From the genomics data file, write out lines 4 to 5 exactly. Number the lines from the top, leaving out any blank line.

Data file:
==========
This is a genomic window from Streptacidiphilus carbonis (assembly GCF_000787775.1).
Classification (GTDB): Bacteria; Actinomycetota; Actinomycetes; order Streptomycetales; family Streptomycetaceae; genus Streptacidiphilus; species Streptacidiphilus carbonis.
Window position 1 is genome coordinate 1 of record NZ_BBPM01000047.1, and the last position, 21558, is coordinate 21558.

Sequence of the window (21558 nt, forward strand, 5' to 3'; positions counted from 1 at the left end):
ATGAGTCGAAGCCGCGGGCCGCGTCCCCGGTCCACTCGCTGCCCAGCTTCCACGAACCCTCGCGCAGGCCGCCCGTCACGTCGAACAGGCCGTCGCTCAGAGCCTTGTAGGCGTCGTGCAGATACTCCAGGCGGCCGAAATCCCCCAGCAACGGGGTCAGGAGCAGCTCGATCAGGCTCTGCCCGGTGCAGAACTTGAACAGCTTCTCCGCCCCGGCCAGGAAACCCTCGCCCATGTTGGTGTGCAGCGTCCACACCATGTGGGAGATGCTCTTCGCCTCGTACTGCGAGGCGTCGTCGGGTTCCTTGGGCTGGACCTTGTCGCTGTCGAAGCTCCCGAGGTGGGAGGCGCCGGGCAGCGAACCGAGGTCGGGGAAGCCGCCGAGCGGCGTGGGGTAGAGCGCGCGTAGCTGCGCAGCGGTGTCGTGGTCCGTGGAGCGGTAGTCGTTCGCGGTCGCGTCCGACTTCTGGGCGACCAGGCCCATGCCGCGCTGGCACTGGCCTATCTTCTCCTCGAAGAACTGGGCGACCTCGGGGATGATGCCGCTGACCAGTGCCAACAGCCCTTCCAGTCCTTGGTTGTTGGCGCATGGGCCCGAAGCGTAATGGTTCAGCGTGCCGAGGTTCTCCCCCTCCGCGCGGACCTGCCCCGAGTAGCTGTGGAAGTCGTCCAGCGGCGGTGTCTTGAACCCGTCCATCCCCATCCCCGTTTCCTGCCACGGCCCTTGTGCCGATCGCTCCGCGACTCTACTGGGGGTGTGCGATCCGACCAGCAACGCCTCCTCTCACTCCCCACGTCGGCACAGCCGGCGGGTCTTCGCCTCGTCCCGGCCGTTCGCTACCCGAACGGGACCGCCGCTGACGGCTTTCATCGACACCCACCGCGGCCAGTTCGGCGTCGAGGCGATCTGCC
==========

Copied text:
Sequence of the window (21558 nt, forward strand, 5' to 3'; positions counted from 1 at the left end):
ATGAGTCGAAGCCGCGGGCCGCGTCCCCGGTCCACTCGCTGCCCAGCTTCCACGAACCCTCGCGCAGGCCGCCCGTCACGTCGAACAGGCCGTCGCTCAGAGCCTTGTAGGCGTCGTGCAGATACTCCAGGCGGCCGAAATCCCCCAGCAACGGGGTCAGGAGCAGCTCGATCAGGCTCTGCCCGGTGCAGAACTTGAACAGCTTCTCCGCCCCGGCCAGGAAACCCTCGCCCATGTTGGTGTGCAGCGTCCACACCATGTGGGAGATGCTCTTCGCCTCGTACTGCGAGGCGTCGTCGGGTTCCTTGGGCTGGACCTTGTCGCTGTCGAAGCTCCCGAGGTGGGAGGCGCCGGGCAGCGAACCGAGGTCGGGGAAGCCGCCGAGCGGCGTGGGGTAGAGCGCGCGTAGCTGCGCAGCGGTGTCGTGGTCCGTGGAGCGGTAGTCGTTCGCGGTCGCGTCCGACTTCTGGGCGACCAGGCCCATGCCGCGCTGGCACTGGCCTATCTTCTCCTCGAAGAACTGGGCGACCTCGGGGATGATGCCGCTGACCAGTGCCAACAGCCCTTCCAGTCCTTGGTTGTTGGCGCATGGGCCCGAAGCGTAATGGTTCAGCGTGCCGAGGTTCTCCCCCTCCGCGCGGACCTGCCCCGAGTAGCTGTGGAAGTCGTCCAGCGGCGGTGTCTTGAACCCGTCCATCCCCATCCCCGTTTCCTGCCACGGCCCTTGTGCCGATCGCTCCGCGACTCTACTGGGGGTGTGCGATCCGACCAGCAACGCCTCCTCTCACTCCCCACGTCGGCACAGCCGGCGGGTCTTCGCCTCGTCCCGGCCGTTCGCTACCCGAACGGGACCGCCGCTGACGGCTTTCATCGACACCCACCGCGGCCAGTTCGGCGTCGAGGCGATCTGCC